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38.5 Summary and Exercises


Federal labor law is grounded in the National Labor Relations Act, which permits unions to organize and prohibits employers from engaging in unfair labor practices. Amendments to the National Labor Relations Act (NLRA), such as the Taft-Hartley Act and the Landrum-Griffin Act, declare certain acts of unions and employees also to be unfair labor practices.

The National Labor Relations Board supervises union elections and decides in contested cases which union should serve as the exclusive bargaining unit, and it also investigates allegations of unfair labor practices and provides remedies in appropriate cases.

Once elected or certified, the union is the exclusive bargaining unit for the employees it represents. Because the employer is barred from interfering with employee communications when the union is organizing for an election, he may not prohibit employees from soliciting fellow employees on company property but may limit the hours or spaces in which this may be done. The election campaign itself is an intricate legal duel; rewards, threats, and misrepresentations that affect the election are unfair labor practices.

The basic policy of the labor laws is to foster good-faith collective bargaining over wages, hours, and working conditions. The National Labor Relations Board (NLRB) may not compel agreement: it may not order the employer or the union to adopt particular provisions, but it may compel a recalcitrant company or union to bargain in the first place.

Among the unfair labor practices committed by employers are these:

  1. Discrimination against workers or prospective workers for belonging to or joining unions. Under federal law, the closed shop and preferential hiring are unlawful. Some states outlaw the union shop, the agency shop, and maintenance-of-membership agreements.
  2. Interference with strikes. Employers may hire replacement workers during a strike, but in a strike over an unfair labor practice, as opposed to an economic strike, the replacement workers may be temporary only; workers are entitled to their jobs back at the strike’s end.

Among the unfair labor practices committed by unions are these:

  1. Secondary boycotts. Workers may not picket employers not involved in the primary labor dispute.
  2. Hot cargo agreements. An employer’s agreement, under union pressure, to refrain from dealing with certain people or purchasing their products is unlawful.


  1. After years of working without a union, employees of Argenta Associates began organizing for a representation election. Management did not try to prevent the employees from passing out leaflets or making speeches on company property, but the company president did send out a notice to all employees stating that in his opinion, they would be better off without a union. A week before the election, he sent another notice, stating that effective immediately, each employee would be entitled to a twenty-five-cents-an-hour raise. The employees voted the union down. The following day, several employees began agitating for another election. This time management threatened to fire anyone who continued talking about an election on the ground that the union had lost and the employees would have to wait a year. The employees’ organizing committee filed an unfair labor practice complaint with the NLRB. What was the result?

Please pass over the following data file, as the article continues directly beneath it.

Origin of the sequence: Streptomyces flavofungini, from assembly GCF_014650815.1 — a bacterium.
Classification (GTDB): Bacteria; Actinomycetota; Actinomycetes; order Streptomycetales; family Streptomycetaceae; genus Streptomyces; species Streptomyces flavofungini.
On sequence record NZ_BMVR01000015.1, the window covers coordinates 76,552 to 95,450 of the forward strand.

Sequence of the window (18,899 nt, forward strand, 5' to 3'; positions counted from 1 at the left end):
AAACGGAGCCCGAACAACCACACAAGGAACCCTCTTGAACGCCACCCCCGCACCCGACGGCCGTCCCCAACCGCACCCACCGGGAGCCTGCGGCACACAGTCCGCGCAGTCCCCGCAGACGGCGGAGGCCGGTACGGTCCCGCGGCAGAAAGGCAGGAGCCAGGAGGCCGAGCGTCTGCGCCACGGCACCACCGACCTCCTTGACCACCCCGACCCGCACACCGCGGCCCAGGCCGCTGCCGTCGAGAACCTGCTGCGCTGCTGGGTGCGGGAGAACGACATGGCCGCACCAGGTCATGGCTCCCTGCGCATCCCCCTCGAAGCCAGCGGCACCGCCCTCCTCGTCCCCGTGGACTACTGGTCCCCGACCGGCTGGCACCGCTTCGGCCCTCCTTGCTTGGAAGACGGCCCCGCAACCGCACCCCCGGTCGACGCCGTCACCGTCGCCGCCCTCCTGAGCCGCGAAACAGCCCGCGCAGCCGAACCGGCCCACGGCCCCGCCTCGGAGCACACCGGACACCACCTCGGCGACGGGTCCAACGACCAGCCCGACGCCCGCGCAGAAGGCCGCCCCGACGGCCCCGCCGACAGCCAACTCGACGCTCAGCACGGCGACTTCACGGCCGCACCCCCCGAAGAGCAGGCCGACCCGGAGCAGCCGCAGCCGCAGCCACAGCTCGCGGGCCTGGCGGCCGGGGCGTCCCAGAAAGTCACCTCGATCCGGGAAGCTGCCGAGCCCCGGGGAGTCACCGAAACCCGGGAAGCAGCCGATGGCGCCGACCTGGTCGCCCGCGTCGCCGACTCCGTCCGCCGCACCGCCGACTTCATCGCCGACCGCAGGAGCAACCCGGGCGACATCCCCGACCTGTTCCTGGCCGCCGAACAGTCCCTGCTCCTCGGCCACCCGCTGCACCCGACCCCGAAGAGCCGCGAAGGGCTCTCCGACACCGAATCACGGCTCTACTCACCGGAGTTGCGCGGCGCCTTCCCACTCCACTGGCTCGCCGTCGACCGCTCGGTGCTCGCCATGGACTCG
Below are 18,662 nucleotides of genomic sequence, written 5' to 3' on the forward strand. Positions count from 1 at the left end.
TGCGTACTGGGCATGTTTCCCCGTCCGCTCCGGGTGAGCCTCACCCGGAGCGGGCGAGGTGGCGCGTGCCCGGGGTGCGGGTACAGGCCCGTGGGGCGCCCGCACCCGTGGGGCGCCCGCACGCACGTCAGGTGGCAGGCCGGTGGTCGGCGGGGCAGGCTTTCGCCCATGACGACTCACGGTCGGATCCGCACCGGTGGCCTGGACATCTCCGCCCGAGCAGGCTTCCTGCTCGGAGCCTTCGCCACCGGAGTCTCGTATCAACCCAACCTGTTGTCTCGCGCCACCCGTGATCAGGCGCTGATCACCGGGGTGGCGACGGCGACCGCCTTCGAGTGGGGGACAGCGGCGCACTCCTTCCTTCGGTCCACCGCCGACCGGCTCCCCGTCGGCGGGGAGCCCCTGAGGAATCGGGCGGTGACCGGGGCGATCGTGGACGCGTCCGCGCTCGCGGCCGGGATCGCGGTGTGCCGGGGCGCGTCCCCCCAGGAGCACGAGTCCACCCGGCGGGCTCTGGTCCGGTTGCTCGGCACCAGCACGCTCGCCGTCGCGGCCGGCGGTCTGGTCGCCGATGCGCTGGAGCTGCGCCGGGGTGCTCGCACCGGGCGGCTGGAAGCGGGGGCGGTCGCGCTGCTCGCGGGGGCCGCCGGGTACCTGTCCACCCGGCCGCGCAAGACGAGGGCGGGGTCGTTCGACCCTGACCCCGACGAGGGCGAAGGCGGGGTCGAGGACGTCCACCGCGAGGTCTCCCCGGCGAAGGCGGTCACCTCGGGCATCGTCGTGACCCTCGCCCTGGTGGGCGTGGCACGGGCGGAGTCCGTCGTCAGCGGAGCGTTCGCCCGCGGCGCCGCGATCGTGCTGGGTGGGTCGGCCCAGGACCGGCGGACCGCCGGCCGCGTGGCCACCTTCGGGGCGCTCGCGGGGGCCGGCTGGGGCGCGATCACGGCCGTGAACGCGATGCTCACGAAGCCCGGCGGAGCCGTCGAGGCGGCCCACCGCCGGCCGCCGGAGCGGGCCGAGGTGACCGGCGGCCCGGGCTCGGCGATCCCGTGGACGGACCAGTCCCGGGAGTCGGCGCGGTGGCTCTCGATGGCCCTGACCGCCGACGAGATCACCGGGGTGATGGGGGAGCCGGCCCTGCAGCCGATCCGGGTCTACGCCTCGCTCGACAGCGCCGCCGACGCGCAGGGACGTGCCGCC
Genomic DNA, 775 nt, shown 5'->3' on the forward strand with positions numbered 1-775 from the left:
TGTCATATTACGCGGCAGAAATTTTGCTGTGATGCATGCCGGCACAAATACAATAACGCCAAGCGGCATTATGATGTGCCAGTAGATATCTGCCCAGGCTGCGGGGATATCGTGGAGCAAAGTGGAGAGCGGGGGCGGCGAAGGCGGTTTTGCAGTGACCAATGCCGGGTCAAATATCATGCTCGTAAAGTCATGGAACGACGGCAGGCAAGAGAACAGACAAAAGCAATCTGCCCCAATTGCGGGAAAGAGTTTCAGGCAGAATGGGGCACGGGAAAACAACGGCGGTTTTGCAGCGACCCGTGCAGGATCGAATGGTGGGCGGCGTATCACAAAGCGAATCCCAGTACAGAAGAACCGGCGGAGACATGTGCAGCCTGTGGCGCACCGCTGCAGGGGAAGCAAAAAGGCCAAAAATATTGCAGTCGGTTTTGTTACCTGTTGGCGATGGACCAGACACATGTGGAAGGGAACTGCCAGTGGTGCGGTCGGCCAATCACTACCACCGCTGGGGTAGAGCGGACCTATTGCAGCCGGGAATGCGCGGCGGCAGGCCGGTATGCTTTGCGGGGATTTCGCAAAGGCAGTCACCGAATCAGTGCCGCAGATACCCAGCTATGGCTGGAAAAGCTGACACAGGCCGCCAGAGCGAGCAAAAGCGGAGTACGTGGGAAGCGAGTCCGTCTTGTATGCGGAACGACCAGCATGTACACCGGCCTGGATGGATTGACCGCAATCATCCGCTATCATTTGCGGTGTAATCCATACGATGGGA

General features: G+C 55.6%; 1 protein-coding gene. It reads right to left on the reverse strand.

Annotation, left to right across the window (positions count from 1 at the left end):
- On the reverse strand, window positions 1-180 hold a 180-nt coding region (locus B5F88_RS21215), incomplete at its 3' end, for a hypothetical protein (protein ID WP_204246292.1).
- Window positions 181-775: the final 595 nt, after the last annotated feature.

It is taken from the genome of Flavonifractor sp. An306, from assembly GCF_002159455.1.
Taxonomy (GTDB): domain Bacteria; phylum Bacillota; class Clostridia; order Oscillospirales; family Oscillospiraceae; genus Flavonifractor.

2. Palooka Industries sat down with Local 308, which represented its telephone operators, to discuss renewal of the collective bargaining agreement. Palooka pressed its case for a no-strike clause in the next contract, but Local 308 refused to discuss it at all. Exasperated, Palooka finally filed an unfair labor practice claim with the NLRB. What was the result?
  3. Union organizers sought to organize the punch press operators at Dan’s Machine Shop. The shop was located on a lot surrounded by heavily forested land from which access to employees was impossible. The only practical method of reaching employees on the site was in the company parking lot. When the organizers arrived to distribute handbills, the shop foreman, under instructions from Dan, ordered them to leave. At a hearing before the NLRB, the company said that it was not antiunion but that its policy, which it had always strictly adhered to, forbade nonemployees from being on the property if not on company business. Moreover, company policy barred any activities that would lead to littering. The company noted that the organizers could reach the employees in many other ways—meeting the employees personally in town after hours, calling them at home, writing them letters, or advertising a public meeting. The organizers responded that these methods were far less effective means of reaching the employees. What was the result? Why?

Self-Test Questions

  1. Which of the following is not a subject of mandatory bargaining?

    1. rate of pay per hour
    2. length of the workweek
    3. safety equipment
    4. new products to manufacture
  2. Under a union shop agreement,

    1. an employer may not hire a nonunion member
    2. an employer must hire a nonunion member
    3. an employee must join the union after being hired
    4. an employee must belong to the union before being hired
  3. Which of the following is always unlawful under federal law?

    1. union shop
    2. agency shop
    3. closed shop
    4. runaway shop
  4. An employer’s agreement with its union to refrain from dealing with companies being struck by other unions is a

    1. secondary boycott agreement
    2. hot cargo agreement
    3. lockout agreement
    4. maintenance-of-membership agreement
  5. Striking employees are entitled to their jobs back when they are engaged in

    1. economic strikes
    2. jurisdictional strikes
    3. both economic and jurisdictional strikes
    4. neither economic nor jurisdictional strikes

Self-Test Answers

  1. d
  2. c
  3. c
  4. b
  5. a